I would like to replace them with LED units like the ones I have replaced in the house with a 4 foot long units.
Eventually I will replace them with LED units but it's winter right now and they start fine since the humidity is very low. Yes they have a slow warm-up time it's really cold but at least they start during the winter.

I think about the hereafter. I go somewhere to get something, then wonder what I'm here after ?

11-23-2016 02:38 PM
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TruckRacer

Heliman

Des Moines, Iowa

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I have not found any cost effective 8 foot LED tubes. They all seem way overpriced. I talked to one electrician that does a lot of LED replacement projects and he said in most cases where they are replacing the 8' tubes, they just replace all the fixtures with 4' ones.

11-23-2016 07:31 PM
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ticedoff8

Key Veteran

Morgan Hill, CA. USA

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Anyone found an 8' LED replacement yet?

Believe 1/2 of what you see and none of what you hear.
Fake News will be the downfall of our Republic!

01-20-2017 10:06 PM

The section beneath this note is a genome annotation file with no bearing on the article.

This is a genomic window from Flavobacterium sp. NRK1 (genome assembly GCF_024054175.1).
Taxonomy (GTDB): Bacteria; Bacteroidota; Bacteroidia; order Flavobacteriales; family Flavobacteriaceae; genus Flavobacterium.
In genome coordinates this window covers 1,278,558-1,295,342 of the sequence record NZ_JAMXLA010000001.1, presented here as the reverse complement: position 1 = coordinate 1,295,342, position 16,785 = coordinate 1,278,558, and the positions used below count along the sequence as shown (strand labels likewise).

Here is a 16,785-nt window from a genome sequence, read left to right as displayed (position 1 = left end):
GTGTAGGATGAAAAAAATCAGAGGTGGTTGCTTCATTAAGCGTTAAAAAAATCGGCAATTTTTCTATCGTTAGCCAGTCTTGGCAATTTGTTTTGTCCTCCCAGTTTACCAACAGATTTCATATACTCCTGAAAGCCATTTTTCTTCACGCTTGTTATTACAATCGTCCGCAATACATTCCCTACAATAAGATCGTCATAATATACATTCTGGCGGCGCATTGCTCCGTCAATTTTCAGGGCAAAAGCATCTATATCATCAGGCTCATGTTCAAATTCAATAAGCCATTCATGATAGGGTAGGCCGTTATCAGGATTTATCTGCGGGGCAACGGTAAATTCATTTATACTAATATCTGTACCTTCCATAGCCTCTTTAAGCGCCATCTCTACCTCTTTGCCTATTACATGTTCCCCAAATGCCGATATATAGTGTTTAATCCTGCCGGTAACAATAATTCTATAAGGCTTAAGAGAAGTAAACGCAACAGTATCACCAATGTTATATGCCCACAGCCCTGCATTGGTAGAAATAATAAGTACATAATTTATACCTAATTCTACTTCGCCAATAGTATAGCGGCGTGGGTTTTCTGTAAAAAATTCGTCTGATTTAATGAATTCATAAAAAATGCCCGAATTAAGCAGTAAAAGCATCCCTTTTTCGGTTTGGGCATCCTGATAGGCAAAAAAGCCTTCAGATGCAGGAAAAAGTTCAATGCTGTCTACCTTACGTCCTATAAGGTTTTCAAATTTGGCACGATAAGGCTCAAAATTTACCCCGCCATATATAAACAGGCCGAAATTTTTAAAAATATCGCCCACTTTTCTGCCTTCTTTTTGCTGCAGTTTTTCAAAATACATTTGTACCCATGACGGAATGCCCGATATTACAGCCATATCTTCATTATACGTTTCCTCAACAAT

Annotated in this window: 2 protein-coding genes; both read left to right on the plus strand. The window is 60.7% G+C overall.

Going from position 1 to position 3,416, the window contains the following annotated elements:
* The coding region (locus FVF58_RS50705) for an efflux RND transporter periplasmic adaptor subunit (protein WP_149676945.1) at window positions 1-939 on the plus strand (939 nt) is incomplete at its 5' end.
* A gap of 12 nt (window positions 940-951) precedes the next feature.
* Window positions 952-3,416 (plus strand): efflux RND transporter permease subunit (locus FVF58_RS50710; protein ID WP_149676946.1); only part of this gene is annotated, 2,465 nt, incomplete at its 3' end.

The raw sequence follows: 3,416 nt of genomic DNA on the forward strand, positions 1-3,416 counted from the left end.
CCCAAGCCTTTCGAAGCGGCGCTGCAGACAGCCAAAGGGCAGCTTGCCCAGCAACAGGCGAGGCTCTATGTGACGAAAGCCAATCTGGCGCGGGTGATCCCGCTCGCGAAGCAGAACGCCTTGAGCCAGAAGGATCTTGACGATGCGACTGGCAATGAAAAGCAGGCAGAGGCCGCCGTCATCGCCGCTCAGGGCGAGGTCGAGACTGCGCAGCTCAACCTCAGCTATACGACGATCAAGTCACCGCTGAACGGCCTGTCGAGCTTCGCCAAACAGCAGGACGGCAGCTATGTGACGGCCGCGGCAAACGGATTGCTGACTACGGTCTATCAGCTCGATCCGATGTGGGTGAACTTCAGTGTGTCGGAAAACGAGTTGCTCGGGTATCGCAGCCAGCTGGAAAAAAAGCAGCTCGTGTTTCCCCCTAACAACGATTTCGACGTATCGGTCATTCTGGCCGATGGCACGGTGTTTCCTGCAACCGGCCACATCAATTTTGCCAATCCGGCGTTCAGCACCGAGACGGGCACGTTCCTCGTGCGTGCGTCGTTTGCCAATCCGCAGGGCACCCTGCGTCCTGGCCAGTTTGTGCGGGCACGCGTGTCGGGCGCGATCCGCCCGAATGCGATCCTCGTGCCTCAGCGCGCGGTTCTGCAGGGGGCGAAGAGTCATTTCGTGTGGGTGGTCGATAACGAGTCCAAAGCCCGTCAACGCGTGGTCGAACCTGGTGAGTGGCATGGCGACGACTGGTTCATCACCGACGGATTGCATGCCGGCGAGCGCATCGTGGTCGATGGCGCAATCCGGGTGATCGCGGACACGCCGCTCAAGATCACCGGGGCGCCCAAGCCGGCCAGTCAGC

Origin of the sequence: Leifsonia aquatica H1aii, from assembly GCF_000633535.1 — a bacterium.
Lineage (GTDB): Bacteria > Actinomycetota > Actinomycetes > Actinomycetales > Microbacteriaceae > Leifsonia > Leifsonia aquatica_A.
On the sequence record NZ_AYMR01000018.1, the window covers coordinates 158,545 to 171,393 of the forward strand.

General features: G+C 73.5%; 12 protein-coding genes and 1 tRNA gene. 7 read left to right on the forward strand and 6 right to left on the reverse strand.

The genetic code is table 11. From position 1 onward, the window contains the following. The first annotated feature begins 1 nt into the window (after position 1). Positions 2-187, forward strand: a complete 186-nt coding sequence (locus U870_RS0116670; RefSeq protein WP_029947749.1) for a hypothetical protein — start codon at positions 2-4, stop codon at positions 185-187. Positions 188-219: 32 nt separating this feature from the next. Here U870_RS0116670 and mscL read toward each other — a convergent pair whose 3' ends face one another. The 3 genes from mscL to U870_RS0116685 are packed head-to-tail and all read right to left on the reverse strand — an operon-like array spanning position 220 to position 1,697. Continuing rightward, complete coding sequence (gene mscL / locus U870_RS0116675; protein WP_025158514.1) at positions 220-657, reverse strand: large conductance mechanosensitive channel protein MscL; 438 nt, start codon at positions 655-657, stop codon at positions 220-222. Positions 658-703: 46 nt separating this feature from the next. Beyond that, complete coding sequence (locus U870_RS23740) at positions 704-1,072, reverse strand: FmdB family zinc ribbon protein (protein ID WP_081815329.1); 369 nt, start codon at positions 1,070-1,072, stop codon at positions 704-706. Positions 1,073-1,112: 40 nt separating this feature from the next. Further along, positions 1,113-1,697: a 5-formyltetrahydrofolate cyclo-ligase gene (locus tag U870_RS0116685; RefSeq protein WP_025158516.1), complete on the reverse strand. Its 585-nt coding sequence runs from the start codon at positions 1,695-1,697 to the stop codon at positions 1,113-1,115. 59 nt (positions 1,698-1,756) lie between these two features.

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TruckRacer

Heliman

Des Moines, Iowa

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There's a number of them available but none that I could find that are cost effective. Probably because the lighting companies have for the most part abandoned 8' tubes for new construction. 8' and any bent tubes are all expensive .... fluorescent or LED.

01-20-2017 10:13 PM
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TruckRacer

Heliman

Des Moines, Iowa

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While strolling through some of the big box stores, I've been looking up at their lighting. Many of these stores have 8' fixtures but they have been modified to hold (2) 4' bulbs. When this is done, the bulbs sit at a bit of an angle in the fixture and a center socket assembly has been added otherwise the bulbs would not fit the fixture. So far, all have appeared to be fluorescent but it is clear that during one of the past bulb change cycles they made changes. Probably to get rid of the overly expensive and short lived 8' tubes. I would imagine these will be converted to LED in the next change cycle.

Regarding bulb changes in large stores, some years ago I had witness to one of these change cycles. While I had never considered lighting in large stores that use fluorescent tubes, I had never considered how they maintain their lighting. It seems that traveling companies show up with a large crew of workers, several truck loads of lifts and however many semi loads of bulbs necessary to do the work. This is a huge project and usually the store is shut down during the time it takes for completion. All the fixtures are cleaned and repaired if necessary and all the bulbs are changed at one time. Maybe boring to some but I thought it was interesting and just one of those things that happen behind the scenes in modern life. I can't imagine the cost though ....

01-22-2017 07:06 PM